THE BRITISH LIBRARY

Sound and vision blog

27 May 2019

Recording of the week: Gbamu gbamu jigi jigi! Happy times in WordBank

This week's selection comes from Dr Amy Evans Bauer, a former British Library volunteer.

The repertoire of contemporary celebratory exclamations is one of the most joy-filled parts of the Evolving English WordBank. This recording was contributed by a man born in 1965, who defined his accent as Nigerian and spoke both English and Yorùbá.

Photograph of sunset with silhouetted figures in foreground

GBAMU GBAMU JIGI JIGI (C1442/2785)

The word is gbamu gbamu jigi jigi it’s a Nige… it’s a native Nigerian Yorùbá language of origin and it’s mainly associated or you know used when someone is expressing when someone is happy or when someone is showing how happy he is, you know.

Yorùbá is one of Nigeria’s four most widely spoken languages, alongside Hausa, Igbo and English (which is the official language). Part of the Niger-Congo group of languages, it is the first language of an estimated 20 million people in southwestern Nigeria, with more speakers in Benin, Togo, Ghana, Senegal, the Gambia, UK, USA, Brazil, Cuba and elsewhere. Like many other African languages, Yorùbá is tonal: the pitch at which syllables are voiced can denote different meanings of words of the same spelling. For example, oko means farm, whereas òkò means projectile.

This recording contains a letter that you will not find in the English alphabet. The Yorùbá alphabet consists of twenty-five letters. Almost all of the consonants have the same pronunciations as in English, except for the letters p, gb and ṣ:

The letter gb has no similarity in the English language. It does not represent a separate pronunciation of g and b as spelled but articulated as a simultaneous release of both, following a contraction of the lips and muscles of the throat.
(Fakinlede, K. 2002. English-Yorùbá Yorùbá-English Modern Practical Dictionary, p. 11-12)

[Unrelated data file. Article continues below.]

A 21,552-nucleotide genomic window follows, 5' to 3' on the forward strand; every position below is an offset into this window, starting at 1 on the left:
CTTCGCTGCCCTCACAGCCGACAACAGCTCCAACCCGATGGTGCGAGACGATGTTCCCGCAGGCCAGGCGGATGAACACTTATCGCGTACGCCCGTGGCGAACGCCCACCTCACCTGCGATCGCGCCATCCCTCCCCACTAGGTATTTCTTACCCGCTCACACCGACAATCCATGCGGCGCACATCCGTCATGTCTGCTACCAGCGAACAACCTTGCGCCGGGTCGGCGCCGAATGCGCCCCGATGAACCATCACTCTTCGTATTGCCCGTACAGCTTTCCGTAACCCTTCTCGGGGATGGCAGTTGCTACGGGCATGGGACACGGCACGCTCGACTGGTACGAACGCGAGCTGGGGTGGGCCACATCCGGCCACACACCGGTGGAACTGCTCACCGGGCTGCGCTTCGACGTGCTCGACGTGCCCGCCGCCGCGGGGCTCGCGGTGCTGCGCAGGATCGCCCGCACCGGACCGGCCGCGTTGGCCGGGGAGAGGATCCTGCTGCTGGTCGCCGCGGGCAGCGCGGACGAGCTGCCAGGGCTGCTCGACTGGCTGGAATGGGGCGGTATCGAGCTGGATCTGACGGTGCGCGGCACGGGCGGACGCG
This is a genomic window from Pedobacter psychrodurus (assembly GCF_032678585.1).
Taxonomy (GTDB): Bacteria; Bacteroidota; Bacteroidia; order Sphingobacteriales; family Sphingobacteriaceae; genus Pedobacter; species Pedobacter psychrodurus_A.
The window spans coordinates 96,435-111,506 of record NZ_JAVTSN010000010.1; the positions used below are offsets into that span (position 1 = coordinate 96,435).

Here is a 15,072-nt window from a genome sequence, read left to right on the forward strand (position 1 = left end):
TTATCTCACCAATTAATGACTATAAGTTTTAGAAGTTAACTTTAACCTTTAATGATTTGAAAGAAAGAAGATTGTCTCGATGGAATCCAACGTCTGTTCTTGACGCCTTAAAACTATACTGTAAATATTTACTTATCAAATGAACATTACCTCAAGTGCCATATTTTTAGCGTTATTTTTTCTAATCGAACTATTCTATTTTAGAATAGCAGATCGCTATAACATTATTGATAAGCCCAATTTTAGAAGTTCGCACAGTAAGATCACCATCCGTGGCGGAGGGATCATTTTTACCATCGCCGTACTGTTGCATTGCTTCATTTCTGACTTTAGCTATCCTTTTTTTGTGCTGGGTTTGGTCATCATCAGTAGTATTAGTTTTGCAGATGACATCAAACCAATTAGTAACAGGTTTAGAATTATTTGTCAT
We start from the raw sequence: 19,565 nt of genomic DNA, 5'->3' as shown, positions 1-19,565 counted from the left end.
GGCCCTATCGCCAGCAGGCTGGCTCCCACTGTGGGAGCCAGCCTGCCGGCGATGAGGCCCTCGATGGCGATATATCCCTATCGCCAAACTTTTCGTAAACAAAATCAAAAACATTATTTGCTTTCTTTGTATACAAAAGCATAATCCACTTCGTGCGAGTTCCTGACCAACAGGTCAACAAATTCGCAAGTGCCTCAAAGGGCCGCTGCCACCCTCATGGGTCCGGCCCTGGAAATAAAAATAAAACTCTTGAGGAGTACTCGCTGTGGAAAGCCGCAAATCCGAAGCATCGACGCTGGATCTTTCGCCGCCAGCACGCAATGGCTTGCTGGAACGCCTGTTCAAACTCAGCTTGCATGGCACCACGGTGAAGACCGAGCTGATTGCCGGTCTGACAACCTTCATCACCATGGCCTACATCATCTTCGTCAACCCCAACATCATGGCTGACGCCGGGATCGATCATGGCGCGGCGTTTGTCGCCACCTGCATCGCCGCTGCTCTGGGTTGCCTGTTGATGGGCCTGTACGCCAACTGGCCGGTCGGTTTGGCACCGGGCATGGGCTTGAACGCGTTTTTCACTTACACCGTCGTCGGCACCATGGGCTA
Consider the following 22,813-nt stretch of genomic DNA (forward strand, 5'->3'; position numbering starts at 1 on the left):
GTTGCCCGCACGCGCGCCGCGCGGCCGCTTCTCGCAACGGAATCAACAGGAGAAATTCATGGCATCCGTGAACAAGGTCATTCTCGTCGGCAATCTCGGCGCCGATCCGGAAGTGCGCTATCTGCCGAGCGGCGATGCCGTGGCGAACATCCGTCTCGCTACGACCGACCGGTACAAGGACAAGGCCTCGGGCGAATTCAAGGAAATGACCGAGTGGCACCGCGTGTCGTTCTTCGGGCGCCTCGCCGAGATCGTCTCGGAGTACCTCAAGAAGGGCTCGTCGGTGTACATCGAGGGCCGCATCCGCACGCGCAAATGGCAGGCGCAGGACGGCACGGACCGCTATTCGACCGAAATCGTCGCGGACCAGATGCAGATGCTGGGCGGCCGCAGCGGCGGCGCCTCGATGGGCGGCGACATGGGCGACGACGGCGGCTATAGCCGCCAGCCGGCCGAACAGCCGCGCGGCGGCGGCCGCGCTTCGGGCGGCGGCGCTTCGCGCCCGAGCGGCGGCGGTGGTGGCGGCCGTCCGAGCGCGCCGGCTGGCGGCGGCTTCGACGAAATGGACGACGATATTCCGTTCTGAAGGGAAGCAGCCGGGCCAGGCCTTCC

The expression is also striking for its poetic devices of repetition and onomatopoeia, whereby a word is formed through imitative sounds that convey its content. (The term onomatopoeia derives from the Greek onoma, onomat [= ‘name’] + -poios [= ‘making’]). The first part of the phrase, gbamu gbamu, indicates being overfilled, and the second, jigi jigi, resembles a drumbeat rhythm. As Professor Karin Barber told me, “In Yorùbá, speech easily turns to song, and it’s said that aiduro nijo [not standing still is tantamount to dancing].” When I asked my Nigerian friends from Yorùbáland Yinka, Funke and Edward whether they say gbamu gbamu jigi jigi, they immediately flung their arms in the air and swung their hips while chanting it back to me. Their moving answer transformed our spoken interaction into contagiously grinsome conversation-as-choreography! (Try this on someone today!).

Our contributor’s verbal celebration contrasts with the numerous utterances of dismay that are preserved in the collection, and which are often similarly replete with arm flinging. Favourites that we have tweeted include the Yiddish expression oy vey and a refrain of my own West Sussex and Hampshire childhood soundscapes my giddy aunt.

We’d love to know the exclamatory slang and dialect that you shout, sing and dance when the silent stillness of a texted emoji just won’t do. So do tweet us at @VoicesofEnglish. Meanwhile, I wish you all a jazz hands kind of day!

Amy’s at-sea poetry installation SOUND((ING))S is available to hear online or to read in chapbook form as the transcript PASS PORT.